Sixty years after Nigeria became a republic and nearly 24 years since our return to democracy, citizens are heading to the polls once again to determine their next president in one of the most hotly contested elections in our history. Every election is consequential, and every successful round of voting reminds us that even though our union is not perfect, and our democracy flawed, the Fourth Republic remains uninterrupted since 1999.
The 2023 Nigerian presidential and gubernatorial elections are poised to be a defining moment in the country’s history. With three major political parties, each with its own candidate for the presidency, this election is expected to be both fiercely contested and decisive. At the forefront of the political landscape are the two established parties, the All-Progressives Congress (APC) and the People’s Democratic Party (PDP), along with the more recently emerging Labor Party (LP), whose candidate, Mr. Peter Obi, is now seen as a real force to contend with.
The APC, the current ruling party, has put forward Asiwaju Bola Ahmed Tinubu as its presidential candidate. Tinubu is a former governor of Lagos State and is widely recognized as a visionary leader who has helped to modernize the state and position it as one of the economic powerhouses of Africa. He is also a strong advocate for democracy and good governance and has had a reputation for being a charismatic and effective leader. Tinubu arrived at the top of the ticket with 99 problems, and many blaming his party for Nigeria’s economic troubles and other crises. Recent reports of infighting within the APC and a long list of people who do not wish to see him become president have also added to his woes. A tenacious fighter and political gladiator, he calls himself the frontrunner and arguably the man to beat on February 25.
The PDP has nominated Alhaji Atiku Abubakar, a former Vice President of Nigeria and a successful businessman, as its candidate. Abubakar has been a vocal critic of the current government and has campaigned on a platform of economic reform and job creation. Despite his long political career, Abubakar remains a controversial figure, and many Nigerians question his commitment to democracy and good governance. In 2019 Atiku was well liked by the business community as someone who would promote a free market economy, and with former governor Peter Obi as his deputy, the votes of the South-Eastern states were all but guaranteed. This time, with Mr. Obi vying for the same job, the Turakin Adamawa is facing a very tough contest. Nevertheless, the party is confident of returning to power after eight years in uncertain opposition.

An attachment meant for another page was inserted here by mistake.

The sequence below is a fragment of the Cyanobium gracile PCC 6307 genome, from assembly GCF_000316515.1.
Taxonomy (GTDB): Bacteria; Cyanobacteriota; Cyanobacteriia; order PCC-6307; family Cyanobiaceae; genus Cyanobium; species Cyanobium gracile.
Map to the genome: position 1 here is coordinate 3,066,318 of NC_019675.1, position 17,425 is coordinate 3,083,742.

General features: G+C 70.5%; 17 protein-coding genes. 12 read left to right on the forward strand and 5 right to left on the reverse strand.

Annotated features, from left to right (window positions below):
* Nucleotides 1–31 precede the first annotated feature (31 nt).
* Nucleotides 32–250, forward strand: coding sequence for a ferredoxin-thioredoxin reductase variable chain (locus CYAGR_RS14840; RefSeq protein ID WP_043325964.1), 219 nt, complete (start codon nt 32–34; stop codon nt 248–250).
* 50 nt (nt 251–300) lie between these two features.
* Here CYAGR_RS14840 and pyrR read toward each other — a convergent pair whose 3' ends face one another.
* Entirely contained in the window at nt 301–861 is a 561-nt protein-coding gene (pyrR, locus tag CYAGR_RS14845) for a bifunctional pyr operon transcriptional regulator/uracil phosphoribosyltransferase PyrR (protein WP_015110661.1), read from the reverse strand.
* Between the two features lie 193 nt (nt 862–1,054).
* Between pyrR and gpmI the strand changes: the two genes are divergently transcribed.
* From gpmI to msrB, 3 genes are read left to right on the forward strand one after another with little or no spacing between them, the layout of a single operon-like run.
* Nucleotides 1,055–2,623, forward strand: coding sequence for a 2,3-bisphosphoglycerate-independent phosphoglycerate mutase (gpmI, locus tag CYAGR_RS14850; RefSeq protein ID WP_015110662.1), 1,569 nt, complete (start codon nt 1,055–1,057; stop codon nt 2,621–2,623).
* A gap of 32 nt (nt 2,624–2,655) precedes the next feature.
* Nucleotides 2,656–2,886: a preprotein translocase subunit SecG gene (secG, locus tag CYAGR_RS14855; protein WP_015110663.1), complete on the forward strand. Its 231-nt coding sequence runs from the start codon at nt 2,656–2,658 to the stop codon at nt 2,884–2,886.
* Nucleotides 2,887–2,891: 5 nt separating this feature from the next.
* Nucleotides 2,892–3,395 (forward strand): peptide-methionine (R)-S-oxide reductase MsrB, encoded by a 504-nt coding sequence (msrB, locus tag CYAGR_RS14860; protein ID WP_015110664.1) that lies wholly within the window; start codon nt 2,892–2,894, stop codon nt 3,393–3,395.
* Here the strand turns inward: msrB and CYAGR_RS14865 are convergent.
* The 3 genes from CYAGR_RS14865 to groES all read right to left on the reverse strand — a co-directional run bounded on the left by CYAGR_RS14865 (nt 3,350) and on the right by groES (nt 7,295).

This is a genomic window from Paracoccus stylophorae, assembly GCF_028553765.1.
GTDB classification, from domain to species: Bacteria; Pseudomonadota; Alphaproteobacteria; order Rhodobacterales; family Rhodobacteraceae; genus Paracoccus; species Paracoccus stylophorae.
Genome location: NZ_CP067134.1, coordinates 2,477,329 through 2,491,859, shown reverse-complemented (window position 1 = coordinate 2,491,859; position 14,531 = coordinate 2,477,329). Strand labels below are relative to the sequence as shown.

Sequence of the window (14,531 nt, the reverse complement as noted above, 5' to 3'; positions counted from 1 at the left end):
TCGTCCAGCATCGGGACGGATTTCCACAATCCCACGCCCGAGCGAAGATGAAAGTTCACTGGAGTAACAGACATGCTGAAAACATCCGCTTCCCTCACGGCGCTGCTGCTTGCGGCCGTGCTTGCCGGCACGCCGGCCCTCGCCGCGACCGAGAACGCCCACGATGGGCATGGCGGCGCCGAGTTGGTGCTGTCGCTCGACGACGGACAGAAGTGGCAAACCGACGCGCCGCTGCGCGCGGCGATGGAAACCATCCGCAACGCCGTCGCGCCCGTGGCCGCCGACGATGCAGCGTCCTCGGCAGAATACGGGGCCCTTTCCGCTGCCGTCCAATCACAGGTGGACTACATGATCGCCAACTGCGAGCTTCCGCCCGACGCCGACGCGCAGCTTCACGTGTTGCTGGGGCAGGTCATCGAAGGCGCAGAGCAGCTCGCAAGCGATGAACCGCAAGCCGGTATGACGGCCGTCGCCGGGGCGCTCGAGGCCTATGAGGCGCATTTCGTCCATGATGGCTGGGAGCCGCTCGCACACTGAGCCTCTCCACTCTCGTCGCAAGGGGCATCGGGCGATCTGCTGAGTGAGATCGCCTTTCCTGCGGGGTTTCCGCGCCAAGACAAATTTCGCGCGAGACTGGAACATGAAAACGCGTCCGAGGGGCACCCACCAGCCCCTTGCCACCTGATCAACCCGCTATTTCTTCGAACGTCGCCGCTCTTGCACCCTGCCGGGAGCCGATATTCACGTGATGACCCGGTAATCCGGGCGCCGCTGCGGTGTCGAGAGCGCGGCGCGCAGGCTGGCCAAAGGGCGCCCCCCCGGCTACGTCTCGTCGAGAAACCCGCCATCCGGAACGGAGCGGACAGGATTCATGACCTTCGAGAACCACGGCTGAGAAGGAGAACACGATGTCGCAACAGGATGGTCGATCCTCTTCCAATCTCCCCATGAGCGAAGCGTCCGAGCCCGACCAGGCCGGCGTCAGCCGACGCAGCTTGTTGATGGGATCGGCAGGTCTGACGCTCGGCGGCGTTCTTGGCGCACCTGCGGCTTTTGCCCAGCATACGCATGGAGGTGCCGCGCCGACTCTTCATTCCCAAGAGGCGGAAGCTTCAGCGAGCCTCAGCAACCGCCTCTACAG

The Labor Party, which has recently emerged as a serious contender in the election, has thrown a wild card into the mix. The party’s presidential candidate, Mr. Peter Obi, was once considered a long shot, but he has since gained traction and is now seen as a real threat even to his most vocal detractors. Obi, a former governor of Anambra State, is known for his strong economic management skills and has a reputation for being a pragmatic and innovative leader. He has also been a vocal advocate for greater accountability and transparency in government. What sets Obi apart from the other candidates is the strong support he has received from the younger generation of Nigerians who are hungry for change, seeing Obi as a candidate who understands the challenges facing their generation and is committed to addressing them. While Obi’s support among the youth is strong, with online polls consistently handing him the presidency, political analysts still see his weak polling in the Northeast and Northwest as a worrying sign that he might not have the actual numbers to take him across the finish line. A well-attended rally in Lagos is one thing, but when the numbers start coming in from Sokoto, Kebbi, Katsina, Kano, Jigawa, Yobe, Borno and Bauchi, we might be hearing a different story. Everyone agrees however, that an Obi win will alter Nigeria’s political landscape for good.